In Gomez, this court outlined the framework for Eighth Amendment disproportionality challenges in light of the United States Supreme Court's decision in Graham v. Florida, 560 U.S. __, 130 S. Ct. 2011, 2021, 176 L. Ed. 2d 825(2010) (holding that the concept of proportionality is central to an Eighth Amendment analysis of cruel and unusual punishment). Gomez, 290 Kan. 858, 862-66. In its discussion of Graham, this court explained that the United States Supreme Court recognizes two general classifications of Eighth Amendment "cruel and unusual" challenges: (1) case-specific and (2) categorical. Gomez, 290 Kan. at 863-64.

A case-specific claim challenges the length of a term-of-years sentence, given all of the relevant circumstances in a particular case. Gomez, 290 Kan. at 863-64. The second classification, a categorical challenge, requires the court to implement the proportionality standard according to certain categorical restrictions, a classification that had historically been reserved for death penalty cases. Gomez, 290 Kan. at 864. The "Eighth Amendment to the United States Constitution does not require strict proportionality between a crime and a sentence; rather, it forbids only an extreme sentence that is grossly disproportionate to the crime." (Emphasis added.) Woodard, 294 Kan. at 721 (citing Ewing v. California, 538 U.S. 11, 20-21, 123 S. Ct. 1179, 155 L. Ed. 2d 108 [2003]).

The analytical steps for a case-specific challenge, according to Gomez, are as follows:

"[A] court must begin by comparing the gravity of the offense and the severity of the sentence. This analysis can consider a particular offender's mental state and motive in committing the crime, the actual harm caused to the victim or to society by the offender's conduct, any prior criminal history, and a particular offender's propensity for violence. In the rare case in which this threshold comparison leads to an inference of gross disproportionality, the court should then compare the [offender's] sentence with the sentences received by other offenders in the same jurisdiction and with the sentences imposed for the same crime in other jurisdictions. If this comparative analysis validates an initial judgment that the sentence is grossly disproportionate, the sentence is cruel and unusual." Gomez, 290 Kan. 858, Syl. ¶ 5.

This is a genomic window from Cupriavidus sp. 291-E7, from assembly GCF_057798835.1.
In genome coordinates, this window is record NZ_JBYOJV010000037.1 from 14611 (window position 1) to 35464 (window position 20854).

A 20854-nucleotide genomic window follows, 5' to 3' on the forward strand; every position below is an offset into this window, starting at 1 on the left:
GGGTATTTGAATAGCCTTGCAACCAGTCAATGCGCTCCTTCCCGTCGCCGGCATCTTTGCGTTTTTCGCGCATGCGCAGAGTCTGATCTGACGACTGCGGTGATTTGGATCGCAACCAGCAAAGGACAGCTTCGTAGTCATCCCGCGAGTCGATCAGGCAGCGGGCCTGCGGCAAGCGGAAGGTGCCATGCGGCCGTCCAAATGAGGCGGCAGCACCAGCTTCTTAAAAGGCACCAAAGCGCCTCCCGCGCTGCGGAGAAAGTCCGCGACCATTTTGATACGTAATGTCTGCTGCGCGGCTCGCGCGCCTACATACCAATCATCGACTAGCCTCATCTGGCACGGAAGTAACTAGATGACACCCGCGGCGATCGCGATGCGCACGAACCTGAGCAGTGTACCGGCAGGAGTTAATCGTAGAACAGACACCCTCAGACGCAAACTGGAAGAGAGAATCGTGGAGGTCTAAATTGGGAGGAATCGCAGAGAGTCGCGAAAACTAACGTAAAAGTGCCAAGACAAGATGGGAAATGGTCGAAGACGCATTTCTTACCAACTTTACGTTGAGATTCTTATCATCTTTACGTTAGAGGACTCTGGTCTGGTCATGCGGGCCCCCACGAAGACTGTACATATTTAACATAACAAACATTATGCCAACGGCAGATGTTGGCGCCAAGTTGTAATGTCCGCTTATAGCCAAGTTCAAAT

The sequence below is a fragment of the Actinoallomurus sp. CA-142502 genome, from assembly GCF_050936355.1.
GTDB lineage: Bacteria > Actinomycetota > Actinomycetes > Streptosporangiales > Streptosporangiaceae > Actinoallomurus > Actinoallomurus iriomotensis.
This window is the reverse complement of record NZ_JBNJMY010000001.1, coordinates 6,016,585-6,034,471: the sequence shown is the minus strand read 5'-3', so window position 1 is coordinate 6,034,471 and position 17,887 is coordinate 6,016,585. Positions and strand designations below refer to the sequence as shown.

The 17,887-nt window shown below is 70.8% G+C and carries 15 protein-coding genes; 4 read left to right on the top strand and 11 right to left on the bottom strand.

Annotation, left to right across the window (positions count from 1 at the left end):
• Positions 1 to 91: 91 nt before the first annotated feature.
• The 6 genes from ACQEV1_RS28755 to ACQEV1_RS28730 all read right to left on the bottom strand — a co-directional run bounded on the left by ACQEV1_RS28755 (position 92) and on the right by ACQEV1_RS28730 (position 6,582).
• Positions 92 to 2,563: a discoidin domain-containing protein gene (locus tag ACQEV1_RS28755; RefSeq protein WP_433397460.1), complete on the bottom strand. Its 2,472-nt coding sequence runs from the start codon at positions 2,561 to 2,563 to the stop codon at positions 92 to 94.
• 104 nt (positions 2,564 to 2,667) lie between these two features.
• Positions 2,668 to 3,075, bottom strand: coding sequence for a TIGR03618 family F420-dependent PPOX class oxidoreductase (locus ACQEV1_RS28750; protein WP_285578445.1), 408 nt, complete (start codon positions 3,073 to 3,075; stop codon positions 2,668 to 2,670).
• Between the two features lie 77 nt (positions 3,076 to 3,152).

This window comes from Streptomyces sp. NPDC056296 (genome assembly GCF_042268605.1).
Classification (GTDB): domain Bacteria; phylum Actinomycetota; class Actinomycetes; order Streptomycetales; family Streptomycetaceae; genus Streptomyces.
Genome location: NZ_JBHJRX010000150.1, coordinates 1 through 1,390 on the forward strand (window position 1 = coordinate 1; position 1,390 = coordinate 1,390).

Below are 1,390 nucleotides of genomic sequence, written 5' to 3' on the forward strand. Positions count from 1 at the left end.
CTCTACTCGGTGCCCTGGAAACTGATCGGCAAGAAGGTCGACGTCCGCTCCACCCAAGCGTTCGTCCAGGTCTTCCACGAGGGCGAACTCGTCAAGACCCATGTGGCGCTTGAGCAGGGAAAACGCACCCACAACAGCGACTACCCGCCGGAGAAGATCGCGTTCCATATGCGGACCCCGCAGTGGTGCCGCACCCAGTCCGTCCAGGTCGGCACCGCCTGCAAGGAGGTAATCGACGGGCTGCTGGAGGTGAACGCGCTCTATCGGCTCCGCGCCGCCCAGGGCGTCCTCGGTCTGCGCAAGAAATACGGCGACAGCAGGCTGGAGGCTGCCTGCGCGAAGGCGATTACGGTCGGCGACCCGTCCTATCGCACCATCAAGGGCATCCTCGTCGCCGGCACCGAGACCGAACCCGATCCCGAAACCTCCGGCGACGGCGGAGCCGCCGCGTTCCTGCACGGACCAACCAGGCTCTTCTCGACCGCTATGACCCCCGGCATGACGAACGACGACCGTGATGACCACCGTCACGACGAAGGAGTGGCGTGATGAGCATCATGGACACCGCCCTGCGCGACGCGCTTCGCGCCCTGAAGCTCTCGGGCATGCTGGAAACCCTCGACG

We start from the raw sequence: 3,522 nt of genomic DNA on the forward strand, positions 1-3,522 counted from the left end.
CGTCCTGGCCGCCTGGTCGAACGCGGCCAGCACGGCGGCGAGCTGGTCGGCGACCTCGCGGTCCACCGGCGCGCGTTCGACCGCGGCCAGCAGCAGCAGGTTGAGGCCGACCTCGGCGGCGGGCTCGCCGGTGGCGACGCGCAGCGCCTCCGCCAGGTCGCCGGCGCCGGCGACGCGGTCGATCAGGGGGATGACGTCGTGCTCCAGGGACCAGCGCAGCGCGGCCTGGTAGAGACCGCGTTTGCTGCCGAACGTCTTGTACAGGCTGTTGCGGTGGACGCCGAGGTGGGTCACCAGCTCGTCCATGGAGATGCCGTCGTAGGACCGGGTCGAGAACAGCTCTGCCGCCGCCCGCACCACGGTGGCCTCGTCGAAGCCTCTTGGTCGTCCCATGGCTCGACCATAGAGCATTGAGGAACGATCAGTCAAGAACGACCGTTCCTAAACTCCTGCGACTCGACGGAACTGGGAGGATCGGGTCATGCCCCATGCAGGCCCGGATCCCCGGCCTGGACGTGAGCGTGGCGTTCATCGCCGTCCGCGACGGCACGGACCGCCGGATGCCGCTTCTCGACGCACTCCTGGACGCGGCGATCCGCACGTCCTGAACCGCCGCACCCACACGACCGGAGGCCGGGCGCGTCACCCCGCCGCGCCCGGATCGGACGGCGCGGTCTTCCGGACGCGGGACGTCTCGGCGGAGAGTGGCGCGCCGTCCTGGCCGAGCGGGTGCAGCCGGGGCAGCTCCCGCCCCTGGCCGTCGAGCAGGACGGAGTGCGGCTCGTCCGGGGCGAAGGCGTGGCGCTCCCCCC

The first comparison in a case-specific challenge under the Eighth Amendment, juxtaposing the gravity of the offense and the severity of the sentence, is a threshold determination. Gomez, 290 Kan. 858, Syl. ¶ 5. Only in the rare case when this threshold comparison leads to an inference of gross disproportionality does this court move on and consider the defendant's sentence against sentences received by other offenders in the same jurisdiction and sentences imposed for the same crime in other jurisdictions. Gomez, 290 Kan. 858, Syl. ¶ 5.

Gomez also set out the following steps for a categorical proportionality challenge:

"In considering a categorical challenge, a court first considers objective indicia of society's standards, as expressed in legislative enactments and state practice to determine whether there is a national consensus against the sentencing practice at issue. Next, guided by the standards elaborated by controlling precedents and by the court's own understanding and interpretation of the Eighth Amendment's text, history, meaning, and purpose, the court must determine in the exercise of its own independent judgment whether the punishment in question violates the United States Constitution. The judicial exercise of independent judgment requires consideration of the culpability of the category of offenders at issue in light of their crimes and characteristics, along with the severity of the punishment in question. In this inquiry the court also considers whether the challenged sentencing practice serves legitimate penological goals of retribution, deterrence, incapacitation, and rehabilitation." Gomez, 290 Kan. 858, Syl. ¶ 7.

Although Seward has abandoned any categorical challenge to his sentence in this case, we pause here to clarify our earlier decision in Woodard, whose language could be read to conflate the classifications of Eighth Amendment challenges with the step-by-step comparisons necessary to a case-specific challenge. 294 Kan. at 721-22. This clarification will be of some assistance in resolving this case and will facilitate resolution in future cases.